Lost dog finally home after running away and living several months in harsh winter conditions
Submitted by Alecia Kaus on March 8, 2014 - 6:42pm
"We thought she was dead. Everytime I see her I can't believe she's here," says Jason Duffy.
Duffy and his wife, Christina, brought Willow, a 3-year-old Bernese mountain dog, home to live with them Nov. 11 after picking her out at a breeder's home in Ontario County.
After only living with the Duffys for a day, Willow charged the front door as Christina opened it about 5:30 that evening. Willow then took off outside and did not respond to Christina's calls.
After about an hour, Jason Rutkowski, a neighbor, decided to help out using his ATV to check the wooded areas and fields near the Duffy home in East Bethany.
Christina and Rutkowski battled a snowstorm and cold temperatures until about 10:30 that evening without any luck.
After returning home from work that night, Duffy decided he would place an advertisement in the local Pennysaver and then blanket the area between Route 5 and Route 63 with fliers.
Three weeks went by and the Duffys finally got a lead on Willow's whereabouts.
They received a tip call from hunter Dave Hofert.
Hofert was hunting on his property near the Batavia Party House and recognized the dog from the Pennysaver advertisment. Willow was spotted in a wooded area near an old rail bed behind the Party House.
Duffy searched the area for about a month, but there was no sign of Willow.
In mid-December he and Christina had lost hope.
With no other calls or leads, Duffy gave up and stopped calling around to local shelters and the couple decided to get another Bernese mountain dog to replace Willow.
Around Christmas, the Duffy's brought 5-month-old Shyla into their home.
The first week of February, the Duffys got a second tip call about Willow. This time from a coyote hunter who had found a den where Willow was bedding down. The den was located near the old rail bed behind the Batavia Party House close to where the first sighting had been.
Duffy immediately went to the area.
This time, Duffy was able to see Willow, but when he tried to call her she would not come to him. So every day for a week Duffy would go to her den located only a few miles from their home and feed her. Then he found a second den that she had made that was closer to the edge of the wooded area.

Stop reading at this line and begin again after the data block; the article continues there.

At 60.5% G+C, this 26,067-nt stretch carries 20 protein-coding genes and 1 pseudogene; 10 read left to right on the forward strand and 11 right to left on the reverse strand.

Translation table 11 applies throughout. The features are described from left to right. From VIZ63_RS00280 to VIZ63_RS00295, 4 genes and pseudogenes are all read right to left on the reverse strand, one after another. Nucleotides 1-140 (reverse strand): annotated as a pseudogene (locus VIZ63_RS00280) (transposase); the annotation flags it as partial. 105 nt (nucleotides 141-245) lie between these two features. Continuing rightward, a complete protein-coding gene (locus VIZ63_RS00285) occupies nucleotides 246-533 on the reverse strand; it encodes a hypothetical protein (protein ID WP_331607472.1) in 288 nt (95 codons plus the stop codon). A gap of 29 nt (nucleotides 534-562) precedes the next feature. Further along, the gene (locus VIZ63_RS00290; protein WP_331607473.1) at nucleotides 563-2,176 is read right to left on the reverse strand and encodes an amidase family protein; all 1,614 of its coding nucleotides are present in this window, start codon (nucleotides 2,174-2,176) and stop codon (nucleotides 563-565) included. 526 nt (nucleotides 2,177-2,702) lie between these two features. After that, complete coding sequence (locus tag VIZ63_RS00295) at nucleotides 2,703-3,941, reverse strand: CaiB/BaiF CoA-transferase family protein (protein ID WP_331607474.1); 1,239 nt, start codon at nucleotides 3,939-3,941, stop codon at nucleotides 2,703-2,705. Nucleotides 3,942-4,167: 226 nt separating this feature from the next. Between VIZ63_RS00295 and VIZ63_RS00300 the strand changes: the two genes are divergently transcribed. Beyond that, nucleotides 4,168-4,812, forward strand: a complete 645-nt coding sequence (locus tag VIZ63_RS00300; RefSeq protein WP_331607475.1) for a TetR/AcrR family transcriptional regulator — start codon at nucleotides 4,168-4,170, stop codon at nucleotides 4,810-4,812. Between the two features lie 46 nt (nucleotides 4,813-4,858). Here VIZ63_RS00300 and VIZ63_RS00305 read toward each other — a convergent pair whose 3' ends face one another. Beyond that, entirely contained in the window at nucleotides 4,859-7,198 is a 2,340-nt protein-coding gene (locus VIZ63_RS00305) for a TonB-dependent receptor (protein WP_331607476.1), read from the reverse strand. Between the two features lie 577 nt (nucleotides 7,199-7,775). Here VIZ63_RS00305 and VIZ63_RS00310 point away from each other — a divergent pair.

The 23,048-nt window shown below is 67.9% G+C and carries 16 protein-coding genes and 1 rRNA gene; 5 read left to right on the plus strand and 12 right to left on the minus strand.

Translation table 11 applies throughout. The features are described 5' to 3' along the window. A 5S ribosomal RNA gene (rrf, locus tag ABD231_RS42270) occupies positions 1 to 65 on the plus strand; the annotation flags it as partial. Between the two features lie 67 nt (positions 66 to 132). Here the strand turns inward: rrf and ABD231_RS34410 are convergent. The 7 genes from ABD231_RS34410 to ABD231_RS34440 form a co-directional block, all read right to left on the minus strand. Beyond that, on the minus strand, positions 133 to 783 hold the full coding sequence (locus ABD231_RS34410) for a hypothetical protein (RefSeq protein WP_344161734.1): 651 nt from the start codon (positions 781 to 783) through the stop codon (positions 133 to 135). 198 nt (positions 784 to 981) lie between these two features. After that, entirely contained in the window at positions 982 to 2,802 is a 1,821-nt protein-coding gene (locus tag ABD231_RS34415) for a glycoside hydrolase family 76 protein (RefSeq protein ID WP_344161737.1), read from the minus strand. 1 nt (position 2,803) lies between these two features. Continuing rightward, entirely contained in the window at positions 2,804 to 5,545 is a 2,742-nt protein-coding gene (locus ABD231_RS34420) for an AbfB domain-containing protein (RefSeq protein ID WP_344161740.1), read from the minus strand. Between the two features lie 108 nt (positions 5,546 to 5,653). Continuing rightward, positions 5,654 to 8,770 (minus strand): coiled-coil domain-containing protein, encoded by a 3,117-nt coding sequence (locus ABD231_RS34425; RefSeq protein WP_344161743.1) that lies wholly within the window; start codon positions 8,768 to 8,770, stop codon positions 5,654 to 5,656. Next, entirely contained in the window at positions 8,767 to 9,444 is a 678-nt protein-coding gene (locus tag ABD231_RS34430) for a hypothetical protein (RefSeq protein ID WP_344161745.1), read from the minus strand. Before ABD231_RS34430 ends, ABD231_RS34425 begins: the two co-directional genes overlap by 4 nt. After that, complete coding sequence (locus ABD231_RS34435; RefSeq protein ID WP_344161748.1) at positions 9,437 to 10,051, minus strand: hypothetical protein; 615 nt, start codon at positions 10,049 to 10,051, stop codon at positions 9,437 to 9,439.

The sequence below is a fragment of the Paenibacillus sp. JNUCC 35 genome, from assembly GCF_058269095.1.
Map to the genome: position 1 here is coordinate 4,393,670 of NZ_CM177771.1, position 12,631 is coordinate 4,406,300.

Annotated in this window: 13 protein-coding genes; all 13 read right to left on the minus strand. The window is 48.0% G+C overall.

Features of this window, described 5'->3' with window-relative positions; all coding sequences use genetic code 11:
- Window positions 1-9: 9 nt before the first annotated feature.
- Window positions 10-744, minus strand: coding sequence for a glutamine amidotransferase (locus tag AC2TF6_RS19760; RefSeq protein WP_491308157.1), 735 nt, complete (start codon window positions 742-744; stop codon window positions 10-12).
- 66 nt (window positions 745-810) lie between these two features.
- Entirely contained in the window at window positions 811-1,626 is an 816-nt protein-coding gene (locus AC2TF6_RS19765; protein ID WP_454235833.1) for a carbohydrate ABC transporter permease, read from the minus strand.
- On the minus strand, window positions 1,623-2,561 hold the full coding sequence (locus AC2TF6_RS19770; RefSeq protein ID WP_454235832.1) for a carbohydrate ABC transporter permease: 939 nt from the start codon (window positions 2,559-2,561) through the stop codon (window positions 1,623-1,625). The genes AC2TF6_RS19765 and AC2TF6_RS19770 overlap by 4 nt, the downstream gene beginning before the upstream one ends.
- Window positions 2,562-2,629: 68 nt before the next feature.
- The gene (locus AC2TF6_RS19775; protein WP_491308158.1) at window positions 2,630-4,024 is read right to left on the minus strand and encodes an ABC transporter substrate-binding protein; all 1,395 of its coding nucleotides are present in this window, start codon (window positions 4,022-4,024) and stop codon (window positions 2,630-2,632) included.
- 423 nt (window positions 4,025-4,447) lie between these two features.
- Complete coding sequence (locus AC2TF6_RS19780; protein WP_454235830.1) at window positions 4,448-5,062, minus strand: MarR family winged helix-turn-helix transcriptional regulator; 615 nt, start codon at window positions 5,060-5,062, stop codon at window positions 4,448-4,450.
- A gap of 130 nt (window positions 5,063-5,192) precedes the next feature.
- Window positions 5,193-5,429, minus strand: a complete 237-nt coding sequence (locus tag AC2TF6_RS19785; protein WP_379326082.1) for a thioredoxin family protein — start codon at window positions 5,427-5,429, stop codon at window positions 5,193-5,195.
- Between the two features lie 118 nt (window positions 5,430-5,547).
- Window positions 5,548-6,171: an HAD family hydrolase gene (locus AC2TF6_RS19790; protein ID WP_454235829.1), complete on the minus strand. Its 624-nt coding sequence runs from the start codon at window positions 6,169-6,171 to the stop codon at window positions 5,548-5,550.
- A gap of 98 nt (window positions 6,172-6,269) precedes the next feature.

That's when Duffy decided to buy a live trap for $450 and set it up next to the den with some food.
"I covered it with twigs and put some raw chicken cutlet in with the dog food. The next day I knew she would be in the cage," Duffy said.
Willow has been home now for about a week and is fitting in very well with her new family.
She especially likes the leather couch and has claimed it as hers.
"She took to Shyla right away, they are like best friends," Christina says.
Duffy says, "Willow was a little skittish at first and she's still getting used to us, but she knows her name when I call her now. She has lost a little weight, but looks good. We dewormed her and gave her some antibiotics and she is good to go now."
Bernese mountain dogs are cold-weather dogs. But according to Duffy, Willow has lived in the house all of her life and has never had to fend for herself. He thinks she was living on rabbits and squirrels.
As to why she took off on Christina that snowy day in November?
Duffy thinks Willow may have been heartbroken when she was moved from the breeder's home in Ontario County. He thinks she was missing another dog she was bred with.
Married 15 years, the Duffys now have a second addition to their household.
Along with working their full-time jobs, the Duffys also run a goat farm at their home with 30 goats. The couple started the Duffy Fainting Goat Farm in 2010. The farm specializes in Myotonic and Nigerian dwarf goats. They also breed Great Pyrenees dogs.
"We love our goats and our dogs, they are part of our family," says Duffy.
(Top photo: Christina Duffy)
From left: Willow, Christina, Shyla and Jason Duffy.
Den that Willow has called home since November 2013. (Photo by Jason Duffy)